Thursday, September 27, 2012

Tofu tuna patties and mashed..... What?

So my very good friend Professor P wants me to go on her primal / paleo type diet. Somehow, she bullied convinced me into trying it for just 30 days. It's only a month! Well, it's been 4 days and dammit, I want a Cup O'Noodle! Don't judge.

Anyways (I'm paraphrasing here), the whole point is to avoid grains, sugar and processed foods (including soy). Therefore, you have to cook your own food. Wut? o.O Not that I mind it, I really get bored of leftovers, like more than once, and I'm bored. I'm taking a lot of liberties and I think Prof P is letting me slide and ease into it for the first month by letting me have my soy and my cheese. CHEESE!

So, last night, I made some comfort food, tofu tuna patties. I mostly followed the recipe I found here:
But I eliminated the sugar and the ginger. I remember when we made this at home, we would dry the tofu by squeezing it in a dish towel, but I went the compression way with a heavy bottle of water. The tofu definitely needs to be dry to make this hold together; I really should have gone with the dish towel method but I didn't want tofu bits stuck in the towel loops. This came out a bit sweeter than I remember, but maybe it was the oyster sauce. I don't know if we put any seasonings in these, but we did eat them with shoyu (soy sauce). Something to ask mommy.

But here are the patties!

Normally, I'd nom these with rice, but no rice! GAAAAAAAH what will I do? I found recipes online for cauliflower rice, but I was honestly too lazy to put the food processor together so I went with mashed cauliflower instead. Let me preface this by saying I am not a fan of cauliflower just because it smells funky. You know what I mean. I've cooked it before (bf from Holland loved it so I pulled it off one day).

There are a ton of variations between recipes, so this is what I did:

1 head cauliflower, washed, drained and cut into florets (the bigger ones I cut into quarters and I also peeled the tough outer skin off most of it)

Put florets into 8"x8" glass baking dish (the one for brownies), cover tightly with cling film and microwave for 10 minutes. No water, no salt. Kind of watch it towards the end so the cauliflower doesn't burn and be careful when removing the cling film for the steam. Poke one of the larger pieces with a fork, it should be soft enough where the fork slips in (called "fork tender").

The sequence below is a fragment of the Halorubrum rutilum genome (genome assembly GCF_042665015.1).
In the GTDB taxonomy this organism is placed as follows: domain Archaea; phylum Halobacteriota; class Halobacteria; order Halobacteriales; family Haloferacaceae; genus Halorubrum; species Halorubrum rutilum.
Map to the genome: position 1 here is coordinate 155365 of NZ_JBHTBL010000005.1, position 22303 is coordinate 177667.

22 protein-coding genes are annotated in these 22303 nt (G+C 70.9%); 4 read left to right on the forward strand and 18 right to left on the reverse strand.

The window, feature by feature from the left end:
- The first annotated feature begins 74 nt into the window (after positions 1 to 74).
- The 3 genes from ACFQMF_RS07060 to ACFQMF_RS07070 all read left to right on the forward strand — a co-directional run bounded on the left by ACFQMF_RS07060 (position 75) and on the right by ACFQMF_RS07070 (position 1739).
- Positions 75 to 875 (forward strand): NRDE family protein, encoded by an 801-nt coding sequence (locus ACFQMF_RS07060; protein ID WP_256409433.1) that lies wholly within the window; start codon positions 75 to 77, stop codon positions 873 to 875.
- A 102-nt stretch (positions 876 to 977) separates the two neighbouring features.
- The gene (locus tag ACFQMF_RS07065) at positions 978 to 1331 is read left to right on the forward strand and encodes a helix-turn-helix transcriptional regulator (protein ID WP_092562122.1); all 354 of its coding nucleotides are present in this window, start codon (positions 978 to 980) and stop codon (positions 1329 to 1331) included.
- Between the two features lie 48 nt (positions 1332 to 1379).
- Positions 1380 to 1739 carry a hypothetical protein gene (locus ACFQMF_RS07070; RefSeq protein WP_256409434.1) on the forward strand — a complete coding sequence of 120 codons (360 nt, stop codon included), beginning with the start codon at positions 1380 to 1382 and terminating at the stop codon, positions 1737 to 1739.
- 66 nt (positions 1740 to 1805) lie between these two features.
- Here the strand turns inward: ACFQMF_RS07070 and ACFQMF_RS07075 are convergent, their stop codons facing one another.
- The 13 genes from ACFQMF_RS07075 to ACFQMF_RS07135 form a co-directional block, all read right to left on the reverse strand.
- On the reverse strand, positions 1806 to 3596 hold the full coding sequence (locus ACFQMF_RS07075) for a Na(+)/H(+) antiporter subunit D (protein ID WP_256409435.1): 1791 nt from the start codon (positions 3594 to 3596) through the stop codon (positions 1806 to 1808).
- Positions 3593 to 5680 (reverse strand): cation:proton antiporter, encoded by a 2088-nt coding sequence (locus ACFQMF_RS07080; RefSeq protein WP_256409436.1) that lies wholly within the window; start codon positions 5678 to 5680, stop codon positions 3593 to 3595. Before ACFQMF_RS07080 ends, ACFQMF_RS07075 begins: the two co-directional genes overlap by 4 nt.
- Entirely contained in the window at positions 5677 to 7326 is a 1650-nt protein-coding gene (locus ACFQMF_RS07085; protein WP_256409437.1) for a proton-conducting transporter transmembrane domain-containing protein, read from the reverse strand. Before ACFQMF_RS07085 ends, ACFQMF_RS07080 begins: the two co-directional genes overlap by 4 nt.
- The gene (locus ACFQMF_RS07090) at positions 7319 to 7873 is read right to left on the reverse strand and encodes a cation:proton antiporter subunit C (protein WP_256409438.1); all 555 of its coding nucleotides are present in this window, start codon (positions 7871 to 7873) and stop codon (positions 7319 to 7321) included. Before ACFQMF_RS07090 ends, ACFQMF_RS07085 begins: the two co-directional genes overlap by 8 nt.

Throw some butter, salt, pepper, garlic powder on and whizz that cauliflower with a stick blender! I recommend moving the cauliflower from the baking dish to a bowl so you can blend it properly instead of making a mess all over like I did. :) Hehehehehe

I didn't add anything like milk, cream cheese or sour cream. Just that damn cauliflower! How does it taste? pretty damn good! Nothing like cauliflower and it doesn't smell like feet. Wut? It's a bit sweeter than mashed potatoes, but it has a nice texture once it's been blended and it's creamy. I can imagine how good this would be as a baked potato substitute with sour cream, cheddar cheese, green onions and bacon bits! Hmmmmm :)

So yup, 26 more days to go......................

Monday, September 10, 2012

Misoyaki butterfish

Sorry, it's been a while since I blogged; I completely blame my Google+ addiction.

I rarely cook for myself, but this is something that if I want it, I have to make it. Luckily, here in Hawaii, I can buy this ready-to-cook in the Japanese food store, but it's really easy to do yourself as long as you can wait 72 hours ;)

Here's the typical recipe, I picked this link because he has pictures and an explanation of what butterfish is:

I always grew up calling it butterfish, but from reading on the interwebz, it might be called black cod outside of Hawaii. It's an oily fish with a distinctive fish taste. I'm thinking if you don't like salmon, you probably won't like this. It's much oilier than salmon. It sometimes reminds me of unagi. The bones are large enough where you wouldn't accidentally eat them and it's better to cook the fish on the bone so your filet remains a filet. Fillet? Too early. You'll find this in many bento boxes along with a piece of chicken katsu or roast pork.